Talk Title :
Blood‐based transcriptomics in breast cancer epidemiology
Date / Time / Location:
Thursday January 14th, 2010 – 6:00 pm
Room S1-151 at IRIC
University of Tromsø
Given the number of factors that influence expression regulation, it is not surprising that often more than one strong signal is present in any given high-dimensional dataset. Peripheral blood is an ideal surrogate tissue as it has the potential to reflect responses to changes in the immediate and distant environments by alterations of gene expression levels. Thus, there is growing evidence that use of peripheral blood cells for transcriptome analysis is valuable to assess environmental- or disease- associated gene signatures.
During this talk, I will focus on altered gene expression in blood by inter-individual or lifestyle factors, breast cancer diagnosis and late-side effects related to breast cancer treatment (e.g. chronic fatigue). Significant results are obtained by examining the biological implications grouped into gene sets, rather than specific single genes tested for differential expression. Perturbed pathways were more or less numerous and distinct across variables with also some similarities emerging, perhaps unsurprisingly, in terms of immune response. Refined analysis identifying key genes specific to blood cell subtypes can also provide exciting functional information.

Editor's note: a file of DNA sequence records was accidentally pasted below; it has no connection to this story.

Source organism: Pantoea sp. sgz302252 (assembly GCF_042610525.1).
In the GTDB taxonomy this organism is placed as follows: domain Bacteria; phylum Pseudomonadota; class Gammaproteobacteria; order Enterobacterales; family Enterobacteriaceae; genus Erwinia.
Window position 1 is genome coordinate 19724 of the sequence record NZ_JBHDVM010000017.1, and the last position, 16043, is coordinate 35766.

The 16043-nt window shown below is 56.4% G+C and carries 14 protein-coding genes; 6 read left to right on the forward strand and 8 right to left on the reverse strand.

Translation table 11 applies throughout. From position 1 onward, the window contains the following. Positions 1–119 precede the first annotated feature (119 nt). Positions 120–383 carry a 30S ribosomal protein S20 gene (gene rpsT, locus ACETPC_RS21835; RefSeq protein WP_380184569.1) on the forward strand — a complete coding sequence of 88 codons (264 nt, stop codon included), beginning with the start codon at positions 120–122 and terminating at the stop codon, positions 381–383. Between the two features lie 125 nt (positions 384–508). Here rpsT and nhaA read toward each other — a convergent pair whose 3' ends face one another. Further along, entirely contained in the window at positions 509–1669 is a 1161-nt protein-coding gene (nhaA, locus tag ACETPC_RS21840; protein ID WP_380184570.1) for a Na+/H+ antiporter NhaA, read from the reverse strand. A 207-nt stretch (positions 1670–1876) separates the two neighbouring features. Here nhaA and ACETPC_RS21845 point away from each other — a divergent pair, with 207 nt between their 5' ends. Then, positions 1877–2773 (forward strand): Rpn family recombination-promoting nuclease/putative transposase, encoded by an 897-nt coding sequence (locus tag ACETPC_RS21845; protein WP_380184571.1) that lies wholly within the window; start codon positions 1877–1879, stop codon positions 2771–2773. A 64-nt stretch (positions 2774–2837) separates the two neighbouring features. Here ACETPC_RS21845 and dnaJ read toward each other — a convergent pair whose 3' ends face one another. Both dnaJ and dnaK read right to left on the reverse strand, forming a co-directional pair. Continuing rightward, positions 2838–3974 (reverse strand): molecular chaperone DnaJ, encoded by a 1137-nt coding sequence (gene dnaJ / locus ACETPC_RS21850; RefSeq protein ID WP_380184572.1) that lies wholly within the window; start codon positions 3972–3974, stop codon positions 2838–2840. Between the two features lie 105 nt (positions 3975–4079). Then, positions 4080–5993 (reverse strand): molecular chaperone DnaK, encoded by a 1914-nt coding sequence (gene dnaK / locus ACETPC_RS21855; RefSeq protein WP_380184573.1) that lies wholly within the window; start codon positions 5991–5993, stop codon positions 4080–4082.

It is within the prospective cohort design that the most successful examples of biomarkers and disease outcome are found – this will be where the novel design of the Norwegian Women and Cancer (NOWAC) postgenome study can prove valuable.